Finland became the first country to add vitamin D to milk supplies in 2003. Fortification is carried out – but not mandatory – in Canada, Israel and Jordan.

Opinions on the success of the Finnish initiative are mixed. A 2006 study of young men found that fortification led to a ' substantial' rise in vitamin D of more than 50 per cent. But a similar study the following year concluded that fortification only slightly boosted vitamin D levels.

Any plans for compulsory fortification of milk in the UK could lead to criticisms that consumers were being stripped of choice, although the vitamin has been added to margarine for many years by law.

The Department of Health said the SACN's report into fortification would take at least three years to complete.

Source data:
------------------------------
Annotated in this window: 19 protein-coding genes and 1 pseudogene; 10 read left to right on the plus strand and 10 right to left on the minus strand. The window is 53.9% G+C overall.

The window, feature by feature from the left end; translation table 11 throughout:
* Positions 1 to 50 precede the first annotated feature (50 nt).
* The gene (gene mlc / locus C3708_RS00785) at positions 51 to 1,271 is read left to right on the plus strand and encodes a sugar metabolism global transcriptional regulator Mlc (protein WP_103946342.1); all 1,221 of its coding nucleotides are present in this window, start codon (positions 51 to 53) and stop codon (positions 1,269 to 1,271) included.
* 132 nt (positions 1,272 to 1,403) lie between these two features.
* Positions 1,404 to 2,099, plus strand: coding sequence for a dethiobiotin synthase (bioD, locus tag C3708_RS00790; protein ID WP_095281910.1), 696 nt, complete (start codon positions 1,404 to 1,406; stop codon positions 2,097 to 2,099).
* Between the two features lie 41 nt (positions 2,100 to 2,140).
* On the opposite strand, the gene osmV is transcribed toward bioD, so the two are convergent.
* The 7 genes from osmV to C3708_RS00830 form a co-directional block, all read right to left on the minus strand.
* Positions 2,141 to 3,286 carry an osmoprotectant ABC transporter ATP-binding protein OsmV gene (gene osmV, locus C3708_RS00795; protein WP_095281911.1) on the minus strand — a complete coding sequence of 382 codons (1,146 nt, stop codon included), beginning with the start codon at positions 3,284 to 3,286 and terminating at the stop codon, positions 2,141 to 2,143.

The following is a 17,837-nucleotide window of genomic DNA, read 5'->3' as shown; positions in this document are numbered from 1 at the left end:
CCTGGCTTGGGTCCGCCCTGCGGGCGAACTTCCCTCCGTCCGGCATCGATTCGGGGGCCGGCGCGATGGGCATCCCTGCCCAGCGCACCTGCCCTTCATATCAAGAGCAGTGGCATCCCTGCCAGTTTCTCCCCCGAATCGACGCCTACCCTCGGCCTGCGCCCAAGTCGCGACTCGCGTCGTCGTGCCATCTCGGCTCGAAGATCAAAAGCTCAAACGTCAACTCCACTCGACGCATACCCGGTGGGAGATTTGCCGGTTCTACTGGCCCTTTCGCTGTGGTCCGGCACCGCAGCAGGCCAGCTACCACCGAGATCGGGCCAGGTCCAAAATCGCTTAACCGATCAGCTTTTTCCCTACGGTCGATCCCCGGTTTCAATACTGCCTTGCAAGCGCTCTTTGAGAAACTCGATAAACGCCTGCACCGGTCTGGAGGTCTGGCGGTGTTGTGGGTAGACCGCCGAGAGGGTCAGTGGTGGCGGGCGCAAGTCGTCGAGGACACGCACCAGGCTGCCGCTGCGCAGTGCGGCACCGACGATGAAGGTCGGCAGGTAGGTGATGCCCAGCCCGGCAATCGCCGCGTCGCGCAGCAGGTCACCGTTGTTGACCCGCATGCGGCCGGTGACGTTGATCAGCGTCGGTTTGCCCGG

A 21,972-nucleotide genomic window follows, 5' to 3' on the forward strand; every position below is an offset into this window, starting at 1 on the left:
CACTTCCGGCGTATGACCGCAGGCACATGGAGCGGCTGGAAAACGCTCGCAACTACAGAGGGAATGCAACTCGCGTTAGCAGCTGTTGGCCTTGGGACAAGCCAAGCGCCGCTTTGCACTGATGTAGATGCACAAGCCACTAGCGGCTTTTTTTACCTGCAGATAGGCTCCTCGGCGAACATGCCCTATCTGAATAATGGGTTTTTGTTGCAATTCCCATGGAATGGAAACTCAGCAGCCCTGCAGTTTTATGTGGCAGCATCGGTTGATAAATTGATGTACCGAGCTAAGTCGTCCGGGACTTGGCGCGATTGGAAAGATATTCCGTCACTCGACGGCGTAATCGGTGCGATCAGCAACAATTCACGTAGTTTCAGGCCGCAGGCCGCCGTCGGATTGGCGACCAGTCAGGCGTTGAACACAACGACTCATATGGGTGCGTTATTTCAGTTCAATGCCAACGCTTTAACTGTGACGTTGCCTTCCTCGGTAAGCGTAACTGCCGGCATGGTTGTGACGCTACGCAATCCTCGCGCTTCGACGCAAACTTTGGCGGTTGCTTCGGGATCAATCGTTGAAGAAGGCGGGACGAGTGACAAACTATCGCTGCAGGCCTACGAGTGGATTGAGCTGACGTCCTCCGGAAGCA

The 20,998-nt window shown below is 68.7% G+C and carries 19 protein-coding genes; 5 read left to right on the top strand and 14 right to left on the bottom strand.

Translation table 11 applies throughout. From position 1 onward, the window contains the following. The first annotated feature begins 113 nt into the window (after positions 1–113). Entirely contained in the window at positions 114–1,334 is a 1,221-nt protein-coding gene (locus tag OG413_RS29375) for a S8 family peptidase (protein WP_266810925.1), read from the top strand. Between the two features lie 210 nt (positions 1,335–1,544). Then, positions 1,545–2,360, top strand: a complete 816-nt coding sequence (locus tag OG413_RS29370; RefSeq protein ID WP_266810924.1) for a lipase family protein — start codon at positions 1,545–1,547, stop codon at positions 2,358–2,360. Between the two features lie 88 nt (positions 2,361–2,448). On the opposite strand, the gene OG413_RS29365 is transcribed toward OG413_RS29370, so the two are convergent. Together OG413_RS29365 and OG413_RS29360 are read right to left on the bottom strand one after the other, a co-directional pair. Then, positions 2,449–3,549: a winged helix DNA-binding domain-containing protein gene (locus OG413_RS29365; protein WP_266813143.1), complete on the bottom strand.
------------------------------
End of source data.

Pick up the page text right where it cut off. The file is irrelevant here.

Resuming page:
The Food Standards Agency says most people should be able to get all the vitamin D they need from their diet and sun exposure but recommends ten micrograms per day for over-65s and pregnant and breastfeeding women.

It warns that high doses can weaken bones but says that taking up to 25 micrograms in supplements a day is unlikely to cause any harm.



John A said...

In the USA, Vitamin D is added to almost all milk from large distributors. As it is to orange juice. And breakfast cereals. And, I think, packaged cake mixes, possibly [consumer] flour itself (just as idoine is added to consumer - table - salt but not commercial or specialty [eg "sea" which already has it] salt).

The recommended total dosage for adults, as with most "dosage is key" things, it is not considered even remotely dangerous until levels of about 1200x the "recommended" dosage: I think drinking enough milk to reach a danger level is effectively impossible, at any age.

John A said...

Oh, Vitamin D and cancer - unlikely...

and "Finland became the first country to add vitamin D to milk supplies in 2003." Uh, pehaps the first European country - in the USA I have been drinking "Vitamin D Added" milk since the 1950s, but I admit it may not have been required by the government that early.